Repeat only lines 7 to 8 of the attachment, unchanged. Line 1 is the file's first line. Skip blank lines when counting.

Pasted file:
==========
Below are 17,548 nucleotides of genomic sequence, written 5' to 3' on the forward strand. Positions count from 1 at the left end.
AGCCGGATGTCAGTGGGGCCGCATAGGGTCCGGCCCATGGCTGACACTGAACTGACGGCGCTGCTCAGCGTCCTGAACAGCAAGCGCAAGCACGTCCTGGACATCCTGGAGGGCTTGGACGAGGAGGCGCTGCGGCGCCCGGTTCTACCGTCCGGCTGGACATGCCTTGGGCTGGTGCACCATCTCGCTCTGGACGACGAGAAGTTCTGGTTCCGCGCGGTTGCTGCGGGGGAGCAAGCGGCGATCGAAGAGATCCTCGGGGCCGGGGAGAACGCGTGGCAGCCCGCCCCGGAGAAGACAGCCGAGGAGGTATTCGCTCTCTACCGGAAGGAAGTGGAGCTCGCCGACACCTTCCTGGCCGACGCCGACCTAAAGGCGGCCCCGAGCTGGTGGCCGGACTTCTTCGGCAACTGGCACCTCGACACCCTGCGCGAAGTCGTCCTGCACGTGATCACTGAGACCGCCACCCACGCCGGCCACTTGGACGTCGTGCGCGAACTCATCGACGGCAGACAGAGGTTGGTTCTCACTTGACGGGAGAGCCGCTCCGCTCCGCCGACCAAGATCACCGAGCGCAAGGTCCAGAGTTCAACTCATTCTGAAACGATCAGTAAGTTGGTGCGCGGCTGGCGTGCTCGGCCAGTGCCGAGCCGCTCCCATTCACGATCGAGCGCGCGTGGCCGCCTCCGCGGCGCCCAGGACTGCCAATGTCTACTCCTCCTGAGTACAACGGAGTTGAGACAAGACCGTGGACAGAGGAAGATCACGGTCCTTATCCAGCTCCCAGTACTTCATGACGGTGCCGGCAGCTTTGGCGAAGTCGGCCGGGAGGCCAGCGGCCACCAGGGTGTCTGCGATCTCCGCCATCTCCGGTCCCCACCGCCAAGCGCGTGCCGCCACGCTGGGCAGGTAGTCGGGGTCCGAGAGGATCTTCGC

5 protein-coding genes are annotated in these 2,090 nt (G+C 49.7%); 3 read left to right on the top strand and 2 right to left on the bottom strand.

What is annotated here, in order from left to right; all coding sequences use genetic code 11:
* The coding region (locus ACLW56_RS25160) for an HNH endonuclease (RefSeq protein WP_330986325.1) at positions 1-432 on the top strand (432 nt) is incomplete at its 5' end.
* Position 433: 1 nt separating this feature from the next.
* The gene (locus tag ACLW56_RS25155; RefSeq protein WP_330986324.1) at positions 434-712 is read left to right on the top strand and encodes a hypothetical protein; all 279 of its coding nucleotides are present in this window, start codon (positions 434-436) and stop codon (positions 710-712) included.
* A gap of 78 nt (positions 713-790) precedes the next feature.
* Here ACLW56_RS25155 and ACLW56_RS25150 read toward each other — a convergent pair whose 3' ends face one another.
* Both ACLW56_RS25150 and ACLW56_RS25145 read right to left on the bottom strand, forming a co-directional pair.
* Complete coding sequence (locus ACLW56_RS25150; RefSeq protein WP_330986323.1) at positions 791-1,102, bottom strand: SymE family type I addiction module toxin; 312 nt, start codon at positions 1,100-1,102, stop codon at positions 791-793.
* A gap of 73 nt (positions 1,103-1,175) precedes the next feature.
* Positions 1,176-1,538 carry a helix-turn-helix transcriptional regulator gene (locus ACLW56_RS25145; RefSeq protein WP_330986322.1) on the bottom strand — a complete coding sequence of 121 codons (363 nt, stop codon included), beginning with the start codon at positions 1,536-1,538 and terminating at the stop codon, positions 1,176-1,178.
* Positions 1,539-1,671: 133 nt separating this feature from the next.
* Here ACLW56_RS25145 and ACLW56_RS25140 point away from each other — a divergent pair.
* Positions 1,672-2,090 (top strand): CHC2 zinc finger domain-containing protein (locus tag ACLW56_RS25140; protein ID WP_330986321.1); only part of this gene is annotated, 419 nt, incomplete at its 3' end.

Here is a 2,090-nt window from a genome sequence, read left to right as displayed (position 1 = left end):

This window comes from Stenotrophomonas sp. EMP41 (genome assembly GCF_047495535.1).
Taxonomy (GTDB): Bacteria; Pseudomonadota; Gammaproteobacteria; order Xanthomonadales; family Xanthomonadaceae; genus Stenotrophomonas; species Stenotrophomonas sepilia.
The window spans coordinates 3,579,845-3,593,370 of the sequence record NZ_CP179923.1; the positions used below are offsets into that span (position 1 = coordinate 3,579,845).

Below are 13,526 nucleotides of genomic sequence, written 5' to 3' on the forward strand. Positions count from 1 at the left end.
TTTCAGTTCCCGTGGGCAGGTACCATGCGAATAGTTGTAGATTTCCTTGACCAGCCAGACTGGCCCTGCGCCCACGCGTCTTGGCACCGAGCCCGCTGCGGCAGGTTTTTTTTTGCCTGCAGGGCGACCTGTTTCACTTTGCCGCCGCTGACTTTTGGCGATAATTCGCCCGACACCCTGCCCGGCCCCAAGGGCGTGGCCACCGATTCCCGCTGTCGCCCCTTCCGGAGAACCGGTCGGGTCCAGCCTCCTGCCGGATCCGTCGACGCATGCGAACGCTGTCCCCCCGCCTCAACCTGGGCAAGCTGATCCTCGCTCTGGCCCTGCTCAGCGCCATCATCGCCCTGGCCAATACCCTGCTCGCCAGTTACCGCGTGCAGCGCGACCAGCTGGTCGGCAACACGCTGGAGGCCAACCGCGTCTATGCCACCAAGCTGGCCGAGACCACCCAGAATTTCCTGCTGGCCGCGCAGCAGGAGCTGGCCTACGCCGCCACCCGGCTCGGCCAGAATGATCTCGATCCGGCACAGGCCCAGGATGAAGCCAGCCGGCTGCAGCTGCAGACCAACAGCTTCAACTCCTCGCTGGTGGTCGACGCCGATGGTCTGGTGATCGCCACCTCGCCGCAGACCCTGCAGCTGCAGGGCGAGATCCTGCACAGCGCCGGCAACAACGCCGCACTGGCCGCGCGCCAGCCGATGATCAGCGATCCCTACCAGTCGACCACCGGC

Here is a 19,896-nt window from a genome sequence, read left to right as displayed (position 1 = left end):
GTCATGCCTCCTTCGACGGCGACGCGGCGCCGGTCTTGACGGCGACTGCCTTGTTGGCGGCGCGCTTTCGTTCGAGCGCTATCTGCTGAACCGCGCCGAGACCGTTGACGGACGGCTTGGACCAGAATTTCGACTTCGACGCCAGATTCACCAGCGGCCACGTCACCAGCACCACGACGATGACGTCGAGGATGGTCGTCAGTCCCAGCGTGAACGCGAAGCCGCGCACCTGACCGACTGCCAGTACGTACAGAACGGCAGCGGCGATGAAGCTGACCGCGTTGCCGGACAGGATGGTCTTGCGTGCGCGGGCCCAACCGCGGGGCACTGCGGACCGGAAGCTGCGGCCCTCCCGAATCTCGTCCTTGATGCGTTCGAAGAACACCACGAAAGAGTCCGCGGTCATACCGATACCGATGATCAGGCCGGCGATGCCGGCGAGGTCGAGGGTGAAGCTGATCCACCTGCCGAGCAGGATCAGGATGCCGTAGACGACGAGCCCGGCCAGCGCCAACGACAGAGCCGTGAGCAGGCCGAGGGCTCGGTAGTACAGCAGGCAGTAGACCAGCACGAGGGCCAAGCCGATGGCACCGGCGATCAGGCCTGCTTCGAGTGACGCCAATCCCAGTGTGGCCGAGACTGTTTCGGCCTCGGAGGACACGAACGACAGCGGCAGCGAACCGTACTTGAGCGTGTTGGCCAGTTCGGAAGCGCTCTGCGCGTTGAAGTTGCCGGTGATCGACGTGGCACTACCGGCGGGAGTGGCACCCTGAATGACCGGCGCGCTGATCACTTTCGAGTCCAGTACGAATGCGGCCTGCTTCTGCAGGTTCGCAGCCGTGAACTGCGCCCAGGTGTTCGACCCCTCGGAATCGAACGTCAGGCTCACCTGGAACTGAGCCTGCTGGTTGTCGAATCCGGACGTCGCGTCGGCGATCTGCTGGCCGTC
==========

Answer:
* The gene (locus tag ACLW56_RS25155; RefSeq protein WP_330986324.1) at positions 434-712 is read left to right on the top strand and encodes a hypothetical protein; all 279 of its coding nucleotides are present in this window, start codon (positions 434-436) and stop codon (positions 710-712) included.
* A gap of 78 nt (positions 713-790) precedes the next feature.